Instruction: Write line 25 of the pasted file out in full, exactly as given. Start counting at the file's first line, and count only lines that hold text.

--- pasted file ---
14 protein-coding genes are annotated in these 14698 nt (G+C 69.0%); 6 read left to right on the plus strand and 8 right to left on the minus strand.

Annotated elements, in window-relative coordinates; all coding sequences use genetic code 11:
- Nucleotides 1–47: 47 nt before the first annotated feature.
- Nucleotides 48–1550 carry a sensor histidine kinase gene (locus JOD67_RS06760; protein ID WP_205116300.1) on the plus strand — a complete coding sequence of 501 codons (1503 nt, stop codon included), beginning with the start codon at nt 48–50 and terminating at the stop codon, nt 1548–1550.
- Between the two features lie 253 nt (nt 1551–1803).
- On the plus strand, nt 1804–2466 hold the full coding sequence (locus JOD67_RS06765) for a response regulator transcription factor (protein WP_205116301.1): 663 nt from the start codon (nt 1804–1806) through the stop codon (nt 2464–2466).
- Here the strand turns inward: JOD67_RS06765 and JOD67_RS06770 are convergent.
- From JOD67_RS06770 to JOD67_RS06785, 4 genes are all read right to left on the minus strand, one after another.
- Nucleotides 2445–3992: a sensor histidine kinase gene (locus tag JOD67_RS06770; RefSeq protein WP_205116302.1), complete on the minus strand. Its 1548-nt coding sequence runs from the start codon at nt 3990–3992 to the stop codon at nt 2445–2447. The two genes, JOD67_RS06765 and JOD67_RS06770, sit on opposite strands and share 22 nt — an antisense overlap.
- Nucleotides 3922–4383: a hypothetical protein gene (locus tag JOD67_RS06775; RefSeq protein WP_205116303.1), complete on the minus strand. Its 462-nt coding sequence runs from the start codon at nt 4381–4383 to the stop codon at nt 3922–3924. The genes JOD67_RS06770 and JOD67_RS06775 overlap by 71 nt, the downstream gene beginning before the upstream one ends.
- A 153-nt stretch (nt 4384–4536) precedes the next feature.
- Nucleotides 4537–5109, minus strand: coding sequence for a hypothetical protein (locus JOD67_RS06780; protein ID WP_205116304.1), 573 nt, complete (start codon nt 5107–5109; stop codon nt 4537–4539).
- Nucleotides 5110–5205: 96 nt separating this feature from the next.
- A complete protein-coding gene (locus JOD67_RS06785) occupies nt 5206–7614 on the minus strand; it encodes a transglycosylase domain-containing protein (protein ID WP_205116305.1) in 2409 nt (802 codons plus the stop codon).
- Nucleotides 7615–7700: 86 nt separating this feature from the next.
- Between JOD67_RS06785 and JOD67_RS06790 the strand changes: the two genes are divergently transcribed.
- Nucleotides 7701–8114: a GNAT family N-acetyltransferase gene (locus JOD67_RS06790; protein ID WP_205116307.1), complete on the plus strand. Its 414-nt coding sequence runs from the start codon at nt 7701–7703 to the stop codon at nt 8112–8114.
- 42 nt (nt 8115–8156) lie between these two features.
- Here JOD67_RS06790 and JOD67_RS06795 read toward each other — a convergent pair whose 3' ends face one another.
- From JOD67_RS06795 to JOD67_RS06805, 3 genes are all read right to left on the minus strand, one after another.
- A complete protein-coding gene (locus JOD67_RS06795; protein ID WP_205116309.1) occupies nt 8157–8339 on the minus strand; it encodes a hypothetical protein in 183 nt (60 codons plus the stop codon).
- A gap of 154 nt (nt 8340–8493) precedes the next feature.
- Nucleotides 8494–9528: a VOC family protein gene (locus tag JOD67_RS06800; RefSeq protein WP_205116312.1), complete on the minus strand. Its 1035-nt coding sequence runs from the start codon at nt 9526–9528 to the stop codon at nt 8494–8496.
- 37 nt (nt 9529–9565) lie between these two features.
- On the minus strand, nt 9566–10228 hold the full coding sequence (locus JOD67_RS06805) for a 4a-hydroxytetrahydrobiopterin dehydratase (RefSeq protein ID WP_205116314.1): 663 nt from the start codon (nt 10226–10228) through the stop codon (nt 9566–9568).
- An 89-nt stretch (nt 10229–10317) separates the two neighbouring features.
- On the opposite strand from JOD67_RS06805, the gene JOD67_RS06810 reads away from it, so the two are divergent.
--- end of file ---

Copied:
- On the minus strand, nt 9566–10228 hold the full coding sequence (locus JOD67_RS06805) for a 4a-hydroxytetrahydrobiopterin dehydratase (RefSeq protein ID WP_205116314.1): 663 nt from the start codon (nt 10226–10228) through the stop codon (nt 9566–9568).